A little more than a month ago, the United States observed Memorial Day, during which it remembered the men and women who have given their lives in support of freedom. Many other AFCEA-chaptered countries celebrate the equivalent of Remembrance Day, Armistice Day or Veterans Day on the eleventh hour of the eleventh day of the eleventh month, commemorating the coming of peace in Europe after World War I and honoring those who have given their lives for freedom or another noble cause. Here in San Diego at Camp Pendleton, Maj. Gen. Richard Natonski, USMC, commanding general, 1st Marine Division, was the keynote speaker for Memorial Day services held May 30, 2005, at Camp Pendleton. He paid tribute to the 420 U.S. Marines who have died in the past 365 days of the global war on terrorism. Quoting George Orwell, he said, "People sleep peaceably in their beds at night only because rough men stand ready to do violence on their behalf."
A high-resolution global elevation map soon will allow warfighters to develop and use a variety of navigation, communications and engineering applications. Twice as accurate as previous geographic data systems, it can generate detailed topographies of 80 percent of the planet's surface, government scientists say.
If his eyesight had not failed him, Scott Dixon Smith might never have embarked on a career in technology, let alone one supplying visualization software to corporations and federal agencies. In fact, even before he entered college on a tennis scholarship, Smith already had charted a completely different course.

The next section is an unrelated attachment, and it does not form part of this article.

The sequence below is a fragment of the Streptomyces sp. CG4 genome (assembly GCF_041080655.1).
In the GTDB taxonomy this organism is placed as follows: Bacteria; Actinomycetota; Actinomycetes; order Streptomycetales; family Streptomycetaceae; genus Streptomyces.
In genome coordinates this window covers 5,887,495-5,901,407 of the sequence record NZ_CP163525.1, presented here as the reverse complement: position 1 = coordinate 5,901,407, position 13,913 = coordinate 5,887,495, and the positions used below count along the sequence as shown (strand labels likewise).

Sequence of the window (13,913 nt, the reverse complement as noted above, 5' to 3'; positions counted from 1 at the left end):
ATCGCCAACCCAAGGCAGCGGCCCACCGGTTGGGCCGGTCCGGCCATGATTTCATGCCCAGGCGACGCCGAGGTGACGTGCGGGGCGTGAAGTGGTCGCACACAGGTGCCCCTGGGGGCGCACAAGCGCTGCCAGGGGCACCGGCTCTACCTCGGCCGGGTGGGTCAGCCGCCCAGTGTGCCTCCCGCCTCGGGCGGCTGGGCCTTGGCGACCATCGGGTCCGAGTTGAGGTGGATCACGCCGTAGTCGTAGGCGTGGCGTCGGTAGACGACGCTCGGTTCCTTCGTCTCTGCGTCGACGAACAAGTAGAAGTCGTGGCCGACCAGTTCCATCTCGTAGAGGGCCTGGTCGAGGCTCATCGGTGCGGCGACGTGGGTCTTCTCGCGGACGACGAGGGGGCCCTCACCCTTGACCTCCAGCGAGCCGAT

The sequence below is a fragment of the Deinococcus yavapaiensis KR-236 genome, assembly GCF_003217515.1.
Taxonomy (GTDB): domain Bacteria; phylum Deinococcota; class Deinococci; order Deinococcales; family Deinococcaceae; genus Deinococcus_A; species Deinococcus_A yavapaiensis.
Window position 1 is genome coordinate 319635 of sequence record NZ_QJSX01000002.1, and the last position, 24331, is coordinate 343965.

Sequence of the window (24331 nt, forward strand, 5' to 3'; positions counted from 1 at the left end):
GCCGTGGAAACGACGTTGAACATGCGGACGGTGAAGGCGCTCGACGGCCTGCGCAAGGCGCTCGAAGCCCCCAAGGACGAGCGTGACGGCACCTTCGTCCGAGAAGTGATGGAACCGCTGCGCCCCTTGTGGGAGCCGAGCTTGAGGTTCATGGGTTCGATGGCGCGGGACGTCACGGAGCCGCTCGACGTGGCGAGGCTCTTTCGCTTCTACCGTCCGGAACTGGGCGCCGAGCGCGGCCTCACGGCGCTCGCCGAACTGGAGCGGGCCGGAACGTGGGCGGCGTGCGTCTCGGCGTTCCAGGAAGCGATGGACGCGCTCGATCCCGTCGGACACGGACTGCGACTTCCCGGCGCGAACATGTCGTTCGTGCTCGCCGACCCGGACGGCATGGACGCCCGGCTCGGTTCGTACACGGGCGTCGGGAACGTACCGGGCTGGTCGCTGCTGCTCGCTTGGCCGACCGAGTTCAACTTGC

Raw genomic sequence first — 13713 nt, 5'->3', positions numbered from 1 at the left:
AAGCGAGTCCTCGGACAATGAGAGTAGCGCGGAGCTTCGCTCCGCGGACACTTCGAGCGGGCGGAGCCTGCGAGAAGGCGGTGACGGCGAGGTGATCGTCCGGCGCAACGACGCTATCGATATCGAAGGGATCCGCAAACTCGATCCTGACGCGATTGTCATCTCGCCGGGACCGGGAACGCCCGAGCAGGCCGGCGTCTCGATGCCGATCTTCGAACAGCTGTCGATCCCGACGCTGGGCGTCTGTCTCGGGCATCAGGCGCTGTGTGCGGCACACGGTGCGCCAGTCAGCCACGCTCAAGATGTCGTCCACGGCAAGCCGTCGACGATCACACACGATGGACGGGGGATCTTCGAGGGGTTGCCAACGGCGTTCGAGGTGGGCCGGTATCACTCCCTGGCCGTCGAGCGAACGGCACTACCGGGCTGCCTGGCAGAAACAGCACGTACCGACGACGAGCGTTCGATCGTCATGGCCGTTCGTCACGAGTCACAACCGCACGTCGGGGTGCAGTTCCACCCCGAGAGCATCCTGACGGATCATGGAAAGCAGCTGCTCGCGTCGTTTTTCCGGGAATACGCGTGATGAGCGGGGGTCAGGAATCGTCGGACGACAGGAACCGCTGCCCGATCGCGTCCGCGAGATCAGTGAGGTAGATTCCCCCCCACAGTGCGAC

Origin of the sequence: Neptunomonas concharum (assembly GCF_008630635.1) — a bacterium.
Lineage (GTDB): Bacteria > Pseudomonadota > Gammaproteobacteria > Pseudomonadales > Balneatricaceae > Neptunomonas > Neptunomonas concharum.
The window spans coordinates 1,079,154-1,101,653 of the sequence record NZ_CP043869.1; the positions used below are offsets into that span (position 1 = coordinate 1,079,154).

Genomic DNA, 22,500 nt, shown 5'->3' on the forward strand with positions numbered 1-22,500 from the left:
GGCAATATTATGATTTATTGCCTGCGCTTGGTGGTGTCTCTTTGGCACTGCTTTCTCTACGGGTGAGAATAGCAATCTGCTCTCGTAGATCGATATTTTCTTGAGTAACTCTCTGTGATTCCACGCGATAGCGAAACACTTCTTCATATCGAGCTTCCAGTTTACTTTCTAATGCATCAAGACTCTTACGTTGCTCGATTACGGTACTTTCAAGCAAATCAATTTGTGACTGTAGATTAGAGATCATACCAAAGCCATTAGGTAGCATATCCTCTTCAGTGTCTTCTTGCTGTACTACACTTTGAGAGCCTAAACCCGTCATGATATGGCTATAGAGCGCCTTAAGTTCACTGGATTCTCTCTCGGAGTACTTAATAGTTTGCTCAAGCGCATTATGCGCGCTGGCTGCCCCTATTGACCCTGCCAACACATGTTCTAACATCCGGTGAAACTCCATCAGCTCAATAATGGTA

The combatant command in charge of U.S. homeland defense is in the midst of creating a one-stop cyber shop for information. The initiative supports a trusted information exchange by laying the foundation of an emergency event management framework. Developers contend that the tool will proffer the data and knowledge that commanders, agency leaders and law enforcement personnel need to make appropriate decisions during a crisis, and it ultimately will capture the decision-making process so it can be reviewed after the event has ended.
The People's Liberation Army Navy recently introduced two domestically designed and built guided missile destroyers that include Aegis-type radars and related technologies. Known as Project 052C guided missile destroyers (DDGs), the ships feature Aegis-type phased array panels, vertical launch systems, long-range missiles and considerable command and control. These capabilities were not found on any previous Chinese-built DDGs.
Researchers have discovered a class of nanoscale devices that can self-assemble when exposed to light. These sub-microscopic structures may provide new methods for manufacturing electronic components such as photonic devices and memory storage systems for computers. Another potential application for the technology is in splitting water molecules to generate hydrogen for use as fuel.
The day may not be far off when microscopic machines embed a phone in an individual biological cell, decode a human genome or sniff scents with the acuity of the best-trained bloodhound.